The scent of danger - predator-mediated shifts in benthic invertebrate community composition and genotypic diversity in multiply-stressed riverine ecosystems
Predation is a major selective force structuring natural biological communities and causing the evolution of many defence or avoidance mechanisms in prey organisms. Predators in riverine ecosystems are primarily fish but also several macroinvertebrate taxa. Beside the direct predation effect, indirect interactions between predator and prey (e.g., drift or hiding behaviour) have been shown to be mediated by chemical cues (kairomones) released by predators. However, single and multiple stressors might significantly interfere with this evolved interspecific interaction as anthropogenic stressors may inhibit or modify the signal transfer. Therefore, the effects of predation in stream ecosystems affected by stressors might differ substantially from near-natural conditions with consequences for the structure of biological communities. If the expression of the evolved defensive traits against predators are affected by stressors, the effect of predation on macroinvertebrate taxa might increase and shifts and losses in biodiversity of the stream habitat on several trophic levels might be a consequence. It has been shown, however, that rapid evolution within short ecological periods can occur. Predation pressure in multiply stressed habitats might favour those genotypes that still can sense the predators.
Therefore, we will take advantage of the field experiments (ExStream), which are planned in the Emscher catchment (degraded environment, nearly no fishes due to pollution history) and in the Kinzig catchment (near-natural environment, normal fish fauna) to compare the general response to fish cues and the interaction with stressors and additionally the genotypic signatures of prey species relative to their predator avoidance behaviour. We will use the stressors temperature increase and salinity as well as reduced flow individually and in combination and compare them to control conditions without stressor application. All treatments will additionally be combined with chemical cues from fish (provided by header tanks containing fish) as indirect predation signals. The ExStream system offers the unique advantage of allowing a high number of treatments and replicates to be run simultaneously. We test the effect of predation on the asymmetric response concept (ARC) in stressor increase and release experiments. Taking predation into account is pivotal to the generation of a composite hypothesis describing the effects of multiple stressors.
Anna-Maria Vermiert (Ruhr University Bochum)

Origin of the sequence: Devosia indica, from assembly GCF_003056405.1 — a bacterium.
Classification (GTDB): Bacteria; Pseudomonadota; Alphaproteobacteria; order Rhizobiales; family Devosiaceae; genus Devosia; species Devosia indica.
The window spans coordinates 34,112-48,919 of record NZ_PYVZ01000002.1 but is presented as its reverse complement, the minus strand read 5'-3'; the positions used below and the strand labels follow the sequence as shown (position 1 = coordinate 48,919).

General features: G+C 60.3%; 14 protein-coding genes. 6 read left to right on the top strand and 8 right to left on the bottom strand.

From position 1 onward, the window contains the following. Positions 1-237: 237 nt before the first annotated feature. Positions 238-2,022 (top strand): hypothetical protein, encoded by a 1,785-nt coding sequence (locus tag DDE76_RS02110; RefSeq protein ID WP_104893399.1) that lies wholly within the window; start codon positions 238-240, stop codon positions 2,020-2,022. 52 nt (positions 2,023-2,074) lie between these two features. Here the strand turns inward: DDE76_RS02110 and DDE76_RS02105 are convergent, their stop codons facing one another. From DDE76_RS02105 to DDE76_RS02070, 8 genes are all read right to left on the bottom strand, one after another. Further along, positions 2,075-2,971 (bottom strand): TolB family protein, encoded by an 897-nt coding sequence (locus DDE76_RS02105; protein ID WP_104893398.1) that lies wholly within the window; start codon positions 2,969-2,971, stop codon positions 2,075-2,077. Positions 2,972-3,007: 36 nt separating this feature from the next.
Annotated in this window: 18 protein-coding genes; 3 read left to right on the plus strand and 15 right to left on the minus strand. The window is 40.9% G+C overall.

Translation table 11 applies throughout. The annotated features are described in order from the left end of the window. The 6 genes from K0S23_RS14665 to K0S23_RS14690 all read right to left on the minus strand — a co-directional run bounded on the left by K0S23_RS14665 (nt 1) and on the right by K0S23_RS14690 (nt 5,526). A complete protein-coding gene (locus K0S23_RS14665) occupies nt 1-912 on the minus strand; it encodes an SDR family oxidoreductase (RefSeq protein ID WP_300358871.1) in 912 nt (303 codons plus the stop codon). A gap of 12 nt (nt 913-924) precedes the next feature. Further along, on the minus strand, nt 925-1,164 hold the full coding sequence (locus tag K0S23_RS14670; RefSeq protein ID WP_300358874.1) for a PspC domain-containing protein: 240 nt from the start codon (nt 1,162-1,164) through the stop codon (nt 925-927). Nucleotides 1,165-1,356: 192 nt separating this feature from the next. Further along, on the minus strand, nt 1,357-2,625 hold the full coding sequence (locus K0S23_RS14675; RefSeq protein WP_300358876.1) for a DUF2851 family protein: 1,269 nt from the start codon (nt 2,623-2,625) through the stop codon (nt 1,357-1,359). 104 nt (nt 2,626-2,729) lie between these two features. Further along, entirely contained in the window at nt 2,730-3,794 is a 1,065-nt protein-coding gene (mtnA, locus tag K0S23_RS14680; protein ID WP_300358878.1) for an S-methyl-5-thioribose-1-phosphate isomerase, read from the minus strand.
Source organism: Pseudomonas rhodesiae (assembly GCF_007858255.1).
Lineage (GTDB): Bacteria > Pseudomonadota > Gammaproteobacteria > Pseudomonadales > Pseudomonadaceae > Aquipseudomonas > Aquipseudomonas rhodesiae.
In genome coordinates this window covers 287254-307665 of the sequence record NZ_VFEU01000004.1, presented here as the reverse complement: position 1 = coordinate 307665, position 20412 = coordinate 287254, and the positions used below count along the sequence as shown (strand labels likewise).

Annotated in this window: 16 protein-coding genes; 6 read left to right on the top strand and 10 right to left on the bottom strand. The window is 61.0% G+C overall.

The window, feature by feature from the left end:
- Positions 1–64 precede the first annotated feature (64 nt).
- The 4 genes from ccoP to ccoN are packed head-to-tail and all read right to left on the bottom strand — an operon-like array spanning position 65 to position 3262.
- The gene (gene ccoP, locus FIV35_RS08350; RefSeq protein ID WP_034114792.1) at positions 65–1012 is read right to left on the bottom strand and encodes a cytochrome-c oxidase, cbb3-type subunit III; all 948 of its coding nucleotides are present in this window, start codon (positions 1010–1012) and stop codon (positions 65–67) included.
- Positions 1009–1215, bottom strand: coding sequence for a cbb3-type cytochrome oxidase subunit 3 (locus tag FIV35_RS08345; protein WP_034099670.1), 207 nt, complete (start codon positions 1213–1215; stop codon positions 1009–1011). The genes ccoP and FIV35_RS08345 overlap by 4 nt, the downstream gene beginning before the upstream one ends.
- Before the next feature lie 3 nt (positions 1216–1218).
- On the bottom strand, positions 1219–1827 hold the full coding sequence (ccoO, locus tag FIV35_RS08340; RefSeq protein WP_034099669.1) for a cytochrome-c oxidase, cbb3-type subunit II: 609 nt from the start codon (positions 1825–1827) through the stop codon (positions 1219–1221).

Predator-mediated shifts in benthic invertebrate community composition in multiply-stressed riverine ecosystems
A major selective force in the structuring of natural biological communities are predators. Predator-prey interactions can have serious effects on population size and prey behaviour and may even cause cascading effects on the ecosystem. In stream ecosystems, predators are primarily fish and secondarily various macroinvertebrate taxa. They can directly or indirectly cause defence and avoidance behaviour in their prey through their presence or their kairomones. In many aquatic ecosystems, kairomones play a relevant role not only in food web dynamics but also in ecosystem functions. Significant changes can threaten not only biodiversity, but also the ecological functions of the ecosystems.
Anthropogenic stressors such as increased salinity, reduced flow velocity and increased temperature can not only affect the macrozoobenthos, but can also influence chemical information transfer, e.g., predator recognition. It is hypothesized that stressors such as increased salinity and temperature, which directly affect the physiology or sensory system, may result in the inability of prey to respond appropriately to predator signals. Reduced flow velocity, in turn, can cause stressful hydromorphological changes such as higher sedimentation, leading to higher rates of emigration. In ecosystems suffering from multiple stressors, higher mortality and low recovery rates of the macroinvertebrates are to be expected.
In order to ensure the good status of all streams, it is crucial to investigate existing anthropogenic stressors, to determine their effects on aquatic ecosystems and to provide approaches for possible renaturation.
Several mesocosm experiments (ExStream System) will be used to investigate how macrozoobenthos communities change under single and multiple stressors, as well as direct and indirect predator effects, and how these stressors may affect the chemical information transfer networks of predator-prey interactions along with the classical food webs.
First Supervisor: Prof. Dr. Ralph Tollrian (Ruhr University Bochum, Animal Ecology, Evolution and Biodiversity)
Second Supervisor: Prof. Dr. Florian Leese (University of Duisburg-Essen, Aquatic Ecosystem Research)
Mentor: Dr. Jens Arle (Umweltbundesamt)